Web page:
Back to OP's situation, you need to compare the certain interest rate of the student loans to other investments.  The median tax bracket is 25%, so a 5% student loan with tax deductible interest has you paying 3.75% and the IRS sharing the burden of the other 1.25%.  You have an after tax, guaranteed return of 3.75% by paying down your student loans.  That's pretty good, but it's still your call if that's better than what you can do elsewhere.  Bonds and CDs are running about 2%, so it beats those investments.  The question is stocks, where the return is uncertain.  For example, in 2015 the S&P 500 earned less than 1% according to Morningstar.  It's too late to use that information now, just know that stock returns are uncertain.

Note that the student interest deduction seems to cut out at higher incomes, at which point you're stuck with the full 5% interest and no help from the IRS.  For a guaranteed return, that's great.  At 5% I'd certainly pay down the student loans, and at 3.75% you should probably pay down the student loans, but it's your call.

One other thing to consider, you can go bankrupt and have all your stock assets taken to pay it off.  But your student loan will survive bankruptcy and even take away social security benefits if you ignore it that long.  So student loan debt, being so toxic, should be paid down if you feel it's a tie between stocks and the student loan.

Zaga

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Re: pay extra on student loans or invest?
« Reply #12 on: June 18, 2016, 09:07:56 AM »
Similar boat here, started out with $115K in student loans, all at 5%.  Conventional wisdom around here often says lower than 5% let them ride and above 5% pay them off.  Well, what about at 5%?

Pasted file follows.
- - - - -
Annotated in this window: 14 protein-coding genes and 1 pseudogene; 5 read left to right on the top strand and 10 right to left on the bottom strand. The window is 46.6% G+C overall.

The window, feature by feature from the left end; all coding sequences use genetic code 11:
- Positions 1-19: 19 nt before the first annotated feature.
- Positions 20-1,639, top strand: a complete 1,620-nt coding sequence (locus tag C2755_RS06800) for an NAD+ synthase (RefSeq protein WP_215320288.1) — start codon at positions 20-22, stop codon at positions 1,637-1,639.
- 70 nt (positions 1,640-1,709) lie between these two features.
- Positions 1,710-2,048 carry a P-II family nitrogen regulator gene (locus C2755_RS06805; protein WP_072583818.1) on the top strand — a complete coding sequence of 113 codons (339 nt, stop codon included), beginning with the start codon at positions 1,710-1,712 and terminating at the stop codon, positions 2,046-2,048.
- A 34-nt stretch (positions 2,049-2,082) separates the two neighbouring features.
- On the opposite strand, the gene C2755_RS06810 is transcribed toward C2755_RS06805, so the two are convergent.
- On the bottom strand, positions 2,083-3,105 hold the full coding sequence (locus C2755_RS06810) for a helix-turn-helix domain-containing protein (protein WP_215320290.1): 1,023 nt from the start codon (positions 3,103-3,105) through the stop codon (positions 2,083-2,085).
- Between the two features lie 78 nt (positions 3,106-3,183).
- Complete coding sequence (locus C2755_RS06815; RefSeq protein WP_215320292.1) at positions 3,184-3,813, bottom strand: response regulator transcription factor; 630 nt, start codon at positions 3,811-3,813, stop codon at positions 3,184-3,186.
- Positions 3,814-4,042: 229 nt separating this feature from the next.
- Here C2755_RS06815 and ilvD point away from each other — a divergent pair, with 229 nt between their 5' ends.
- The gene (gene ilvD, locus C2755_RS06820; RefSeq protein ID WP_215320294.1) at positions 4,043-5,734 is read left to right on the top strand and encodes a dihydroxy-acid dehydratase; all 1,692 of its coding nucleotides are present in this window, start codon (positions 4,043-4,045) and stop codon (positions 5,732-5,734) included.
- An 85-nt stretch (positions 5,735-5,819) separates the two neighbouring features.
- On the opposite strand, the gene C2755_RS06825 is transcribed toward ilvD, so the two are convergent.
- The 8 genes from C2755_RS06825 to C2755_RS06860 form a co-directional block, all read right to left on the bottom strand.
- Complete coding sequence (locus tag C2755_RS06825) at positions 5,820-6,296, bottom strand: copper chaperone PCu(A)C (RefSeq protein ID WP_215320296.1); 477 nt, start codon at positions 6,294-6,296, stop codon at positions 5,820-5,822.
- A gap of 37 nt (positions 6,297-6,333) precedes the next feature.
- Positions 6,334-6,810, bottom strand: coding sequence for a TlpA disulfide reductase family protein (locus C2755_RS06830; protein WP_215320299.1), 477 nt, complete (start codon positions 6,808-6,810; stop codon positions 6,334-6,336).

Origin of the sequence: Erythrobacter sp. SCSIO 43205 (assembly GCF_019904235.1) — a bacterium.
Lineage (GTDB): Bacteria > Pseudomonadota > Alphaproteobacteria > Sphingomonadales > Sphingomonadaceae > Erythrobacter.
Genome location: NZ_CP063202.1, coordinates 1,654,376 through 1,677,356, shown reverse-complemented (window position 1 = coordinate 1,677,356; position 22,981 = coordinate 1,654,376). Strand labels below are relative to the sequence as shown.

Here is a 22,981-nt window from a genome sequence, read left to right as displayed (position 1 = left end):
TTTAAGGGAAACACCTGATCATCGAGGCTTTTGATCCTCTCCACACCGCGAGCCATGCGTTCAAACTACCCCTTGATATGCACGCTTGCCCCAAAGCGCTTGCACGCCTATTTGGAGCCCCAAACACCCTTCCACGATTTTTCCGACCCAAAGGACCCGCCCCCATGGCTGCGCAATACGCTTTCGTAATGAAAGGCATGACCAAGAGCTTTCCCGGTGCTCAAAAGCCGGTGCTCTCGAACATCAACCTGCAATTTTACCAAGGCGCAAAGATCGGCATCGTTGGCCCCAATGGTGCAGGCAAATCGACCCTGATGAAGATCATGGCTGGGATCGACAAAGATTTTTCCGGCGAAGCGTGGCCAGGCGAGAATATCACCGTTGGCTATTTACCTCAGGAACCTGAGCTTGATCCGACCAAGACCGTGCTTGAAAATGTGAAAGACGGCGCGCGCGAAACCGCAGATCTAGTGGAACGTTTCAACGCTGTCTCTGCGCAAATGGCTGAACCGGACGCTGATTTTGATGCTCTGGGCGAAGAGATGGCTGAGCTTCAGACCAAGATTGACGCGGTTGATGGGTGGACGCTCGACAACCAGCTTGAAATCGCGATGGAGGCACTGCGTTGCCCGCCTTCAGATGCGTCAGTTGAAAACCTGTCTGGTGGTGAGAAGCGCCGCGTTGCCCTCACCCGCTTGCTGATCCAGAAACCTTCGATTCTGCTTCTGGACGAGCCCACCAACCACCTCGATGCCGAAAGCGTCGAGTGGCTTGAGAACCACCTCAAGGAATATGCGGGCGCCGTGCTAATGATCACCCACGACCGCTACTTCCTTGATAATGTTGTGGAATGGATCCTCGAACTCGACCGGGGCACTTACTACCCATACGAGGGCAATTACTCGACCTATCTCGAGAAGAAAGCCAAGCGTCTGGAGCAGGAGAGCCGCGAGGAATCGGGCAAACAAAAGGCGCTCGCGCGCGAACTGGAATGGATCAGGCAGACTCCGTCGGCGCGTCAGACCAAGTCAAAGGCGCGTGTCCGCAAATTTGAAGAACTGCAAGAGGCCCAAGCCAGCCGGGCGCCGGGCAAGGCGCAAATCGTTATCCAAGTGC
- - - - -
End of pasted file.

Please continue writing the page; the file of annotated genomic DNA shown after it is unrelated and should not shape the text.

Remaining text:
First off, the student loan deduction is only good for the first $2,500 in interest each year for a married couple, half that if you're single.  An important distinction.  Any loans you pay down above the amount of interest you can deduct you are saving 5.18%, that's a pretty good guaranteed rate of return!

On the other hand, you can't get back years of investing either. 

Our decision was to split it up.  We invest, and we pay down the loans.  It seems to have worked well for us.  2015 was the first year that we were able to deduct all of our student loan interest, we finally pay less than $2,500 in interest a year!  And our investments have grown nicely, much more so than they would have if we had decided to pay off the loans completely before investing more than the company match.

Was our decision the 100% best one mathematically?  Maybe not.  Since 2009 our investment returns have been way higher than 5%!  But I'm not one to let perfection get in the way of at least doing well, and paying down the student loans is good for my peace of mind.

So my advice is to do what lets you sleep at night the best. 

Debts_of_Despair

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Re: pay extra on student loans or invest?
« Reply #13 on: June 18, 2016, 10:02:34 AM »
Spouse had over 80k in student loans.  It was like a dark cloud hanging over my head.  Hated the feeling and I paid it off in about 3.5 years.  We are now 100% debt free and the positive feeling it brings pays non-monetary dividends everyday.  All our extra money now goes into various pre and post tax retirement savings.

MDM

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Re: pay extra on student loans or invest?
« Reply #14 on: June 18, 2016, 08:41:14 PM »
We are now 100% debt free and the positive feeling it brings pays non-monetary dividends everyday.
There are many with a mindset similar to this.

There are others who would say "we are investing at higher returns than we would get by paying the mortgage and the positive feeling it brings pays non-monetary dividends everyday.

Each group thinks the other is missing the point.... :)